Book Series Texts and Transitions , vol. 10

Pursuing Middle English Manuscripts and their Texts

Essays in Honour of Ralph Hanna

Simon Horobin, Aditi Nafde (eds)

  • Pages: 265 p.
  • Size:156 x 234 mm
  • Illustrations:8 b/w
  • Language(s):English
  • Publication Year:2017

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  • ISBN: 978-2-503-56670-2
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  • ISBN: 978-2-503-56713-6
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A collection of essays by leading scholars in the field of medieval manuscript studies.

Review(s)

“In sum, this collection is a fine tribute to the book's dedicatee. The editors have brought together a set of essays that are all intellectually rigorous, well written and edited, and appropriately illustrated.” (Leah Tether, in The Medieval Review, 05/06/2019)

“Horobin and Nafde have overseen an outstanding collection that will not onlymeet Hanna’s exacting standards butwill prove, much as Hanna’s own work continues to do, to be insightful, original, and lasting.” (Sebastian Sobecki, in Speculum: A Journal of Medieval Studies, 94/3, 2019, p. 845)

“In Pursuing Middle English Manuscripts and their Texts: Essays in Honour of Ralph Hanna Simon Horobin and Aditi Nafde gather an appropriately impressive collection of studies” (The Year's Work in English Studies, Volume 98/1, 2019, p. 211-212)

“The retirement of Ralph Hanna is impressively celebrated in this collection of essays by a virtual Who’s Who of his colleagues working in late medieval English manuscripts and the texts they transmit (…) This is a book that merits a place in all academic libraries and those of scholars in medieval English studies.” (Míċeál Vaughan, in Journal of English and Germanic Philology, January 2021, p. 137)

“Ralph Hanna’s prodigious work across a dazzling array of manuscripts underpins these essays, as the asides, footnotes, and acknowledgments show. There is a palpable sense of Hanna’s thorough scepticism shaping total codicology, its diverse disciplinary protocols, its purposive but subtle methods, and its exacting but sustaining values. This book gives unconditional support for Vincent Gillespie’s judgement that ‘the fair field full of medievalists is an intellectually better, richer and more robust place for [Ralph’s] role in it’ (p. xviii)” (Jenna Mead, in Parergon, 36/1, 2019, p. 206)

Summary

This volume brings together essays by leading authorities on the production, reception, and editing of medieval English manuscripts in honour of Ralph Hanna, on the occasion of his retirement as Professor of Palaeography at the University of Oxford. Ralph Hanna has made an enormous contribution to the study of Middle English manuscripts; his numerous essays and books have discussed the development of London literature, alliterative poetry (especially Piers Plowman), regionalism, and the production and circulation of manuscripts. The essays included in this volume are arranged into four major sections corresponding to Ralph Hanna's core areas of interest: Manuscript production; Dialect; Regionalism; Reading and Editing manuscripts.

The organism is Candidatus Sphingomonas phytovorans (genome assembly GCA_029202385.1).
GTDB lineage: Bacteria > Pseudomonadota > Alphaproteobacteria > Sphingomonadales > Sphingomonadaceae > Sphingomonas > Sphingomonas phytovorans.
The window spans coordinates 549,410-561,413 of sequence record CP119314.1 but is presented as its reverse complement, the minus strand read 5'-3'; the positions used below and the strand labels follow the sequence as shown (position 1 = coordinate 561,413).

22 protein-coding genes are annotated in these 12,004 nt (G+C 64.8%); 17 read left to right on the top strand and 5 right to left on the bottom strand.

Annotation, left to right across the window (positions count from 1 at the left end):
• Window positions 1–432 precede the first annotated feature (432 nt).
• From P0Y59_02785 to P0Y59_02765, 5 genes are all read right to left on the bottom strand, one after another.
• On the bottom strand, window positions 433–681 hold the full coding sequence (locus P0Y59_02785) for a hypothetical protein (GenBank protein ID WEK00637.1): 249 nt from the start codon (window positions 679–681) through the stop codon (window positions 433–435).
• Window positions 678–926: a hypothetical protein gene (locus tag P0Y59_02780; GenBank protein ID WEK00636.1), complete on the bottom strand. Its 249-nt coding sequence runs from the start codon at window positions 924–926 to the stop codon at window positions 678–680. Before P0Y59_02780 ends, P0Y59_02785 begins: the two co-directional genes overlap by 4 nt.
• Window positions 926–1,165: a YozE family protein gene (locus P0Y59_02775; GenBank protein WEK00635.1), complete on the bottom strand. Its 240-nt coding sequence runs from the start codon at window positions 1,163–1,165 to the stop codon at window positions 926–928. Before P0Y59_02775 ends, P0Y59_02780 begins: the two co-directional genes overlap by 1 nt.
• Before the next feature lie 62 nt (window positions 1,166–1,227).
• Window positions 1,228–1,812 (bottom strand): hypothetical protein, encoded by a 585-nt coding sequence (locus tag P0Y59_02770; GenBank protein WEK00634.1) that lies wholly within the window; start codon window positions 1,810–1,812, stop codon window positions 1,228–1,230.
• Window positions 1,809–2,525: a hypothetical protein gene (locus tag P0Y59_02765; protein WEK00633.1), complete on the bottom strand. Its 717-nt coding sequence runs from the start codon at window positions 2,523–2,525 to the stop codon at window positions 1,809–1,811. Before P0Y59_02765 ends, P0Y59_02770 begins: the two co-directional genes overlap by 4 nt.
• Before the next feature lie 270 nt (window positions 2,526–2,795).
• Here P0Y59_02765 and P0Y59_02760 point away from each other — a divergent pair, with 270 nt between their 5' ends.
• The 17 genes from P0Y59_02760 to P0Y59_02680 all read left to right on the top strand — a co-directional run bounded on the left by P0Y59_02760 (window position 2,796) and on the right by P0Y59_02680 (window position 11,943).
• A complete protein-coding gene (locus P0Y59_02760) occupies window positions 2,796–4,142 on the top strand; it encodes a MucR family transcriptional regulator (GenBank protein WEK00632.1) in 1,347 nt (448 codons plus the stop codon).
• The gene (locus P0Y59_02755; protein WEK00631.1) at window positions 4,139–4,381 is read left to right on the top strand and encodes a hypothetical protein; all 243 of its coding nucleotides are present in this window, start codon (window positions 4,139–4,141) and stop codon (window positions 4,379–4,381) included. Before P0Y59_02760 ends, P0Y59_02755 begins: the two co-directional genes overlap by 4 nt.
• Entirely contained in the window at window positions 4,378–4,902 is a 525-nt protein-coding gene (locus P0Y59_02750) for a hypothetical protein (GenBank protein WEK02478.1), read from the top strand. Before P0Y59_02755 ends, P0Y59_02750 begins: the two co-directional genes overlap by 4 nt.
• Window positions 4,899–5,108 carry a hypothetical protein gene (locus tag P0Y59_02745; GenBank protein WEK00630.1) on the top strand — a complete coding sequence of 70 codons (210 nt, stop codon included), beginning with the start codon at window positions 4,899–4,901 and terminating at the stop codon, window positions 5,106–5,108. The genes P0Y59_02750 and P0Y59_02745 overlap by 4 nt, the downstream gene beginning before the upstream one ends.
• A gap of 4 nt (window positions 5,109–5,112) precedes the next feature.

These essays, written by leading scholars in their fields, offer new insights into the manuscripts of major Middle English writers and on scribal practice, as well as studies of individual codices. Essays cover a wide regional and chronological range, stretching from the beginnings of London literature traced in the works of Peter of Cornwall to the circulation of John Lydgate's Troy Book, and encompassing manuscripts and texts composed and circulated outside the capital. Dialectal studies offer reconsiderations of the evidence for a Wycliffite orthography, the dialect of William Langland, and the vocabulary of the alliterative Morte Arthure. A final section on reading and editing investigates the structure and divisions in the manuscripts of the A Version of Piers Plowman, and examines specific readings in the Prick of Conscience and the Canterbury Tales. The volume also includes a tribute to Ralph Hanna and a list of his extensive publications.

TABLE OF CONTENTS

Foreword —VINCENT GILLESPIE

Introduction — SIMON HOROBIN and ADITI NAFDE

The Tribulations of Scribes — DEREK PEARSALL

A Scribe of Lydgate’s Troy Book and London Book Production in the First Half of the Fifteenth Century — LINNE R. MOONEY

The Vocabulary of the Alliterative Morte Arthure — THORLAC TURVILLE-PETRE

Langland’s Dialect Reconsidered — SIMON HOROBIN

Observations on the ‘Wycliffite Orthography’ — ANNE HUDSON

Cambridge University Library Ms Ll.1.18: A Southwell Miscellany — RICHARD BEADLE

The Migration of a Fifteenth-Century Miscellany — A. I. DOYLE

‘I Saw a Dead Man Won the Field’: The Genesis of The Battle Of Otterburn — RICHARD FIRTH GREEN

The Prick of Conscience and the Imagination of Paradise — ALASTAIR MINNIS

Peter of Cornwall’s Booktongue and the Invention of London Literature — ANDREW GALLOWAY

The Prologues and Ends of Piers Plowman A — ANNE MIDDLETON

Three Troublesome Lines in Chaucer’s General Prologue: 11 (So Priketh Hem Nature), 176 (The Space), 739 (Crist Spak Himself Ful Brode) — TRAUGOTT LAWLER

Ralph Hanna’s Publications

Index

Tabula Gratulatoria